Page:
Rocket, Sounding, Arcas


Display Status:

This object is not on display at the National Air and Space Museum. It is either on loan or in storage.

Collection Item Summary:

The Arcas is a low-cost single-stage recoverable meterological sounding rocket designed to carry payloads up to 23 pounds to altitudes of 200,000 feet and was designed by the Atlantic Research Corporation of Alexandria, Virginia specifically to carry meterological payloads. For this reason, in order not to damage sensitive instrumentation, the Arcas had a relatively low acceleration during liftoff. This also cut down on the cost of instrumentation and ground support equipment. The rocket's composite end-burning solid-fuel motor produced 336 pounds of thrust for 29 seconds.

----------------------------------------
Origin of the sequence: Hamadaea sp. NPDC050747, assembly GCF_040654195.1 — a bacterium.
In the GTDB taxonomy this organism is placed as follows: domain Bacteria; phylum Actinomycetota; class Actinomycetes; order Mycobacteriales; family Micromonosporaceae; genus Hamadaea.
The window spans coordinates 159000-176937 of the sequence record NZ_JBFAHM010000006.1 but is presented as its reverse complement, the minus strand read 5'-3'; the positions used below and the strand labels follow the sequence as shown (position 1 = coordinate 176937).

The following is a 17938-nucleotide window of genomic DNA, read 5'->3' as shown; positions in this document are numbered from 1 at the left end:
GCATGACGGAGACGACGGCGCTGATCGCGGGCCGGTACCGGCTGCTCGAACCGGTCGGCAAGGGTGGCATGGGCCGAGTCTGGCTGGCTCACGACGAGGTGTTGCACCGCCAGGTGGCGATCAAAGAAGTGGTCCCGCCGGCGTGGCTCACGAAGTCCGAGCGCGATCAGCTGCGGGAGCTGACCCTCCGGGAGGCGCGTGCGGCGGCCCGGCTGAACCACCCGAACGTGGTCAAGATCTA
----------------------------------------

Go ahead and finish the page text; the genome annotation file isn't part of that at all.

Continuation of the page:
The Arcas made its first test flight in 1958 and became operational in 1959. It was highly successful and a decade later some 6,000 had flown. Besides meteorological studies, the Arcas also carried small biological payloads. The Arcas was launched from a simple closed-breeched launcher requring only two men. It was flown from all U.S. and other rocket ranges world-wide and participated in NASA and international sounding rocket programs.

Collection Item Long Description:

Data Source

National Air and Space Museum

Restrictions & Rights

Do not reproduce without permission from the Smithsonian Institution, National Air and Space Museum

Credit Line

Atlantic Research Corporation


Asbestos phenolic nose and other parts


Length, 91 inches; diameter, 4.5 inches; span, 13 inches; launch weight, 76 pounds (this specimen empty)

Country of Origin

United States of America


CRAFT-Missiles & Rockets

Inventory Number


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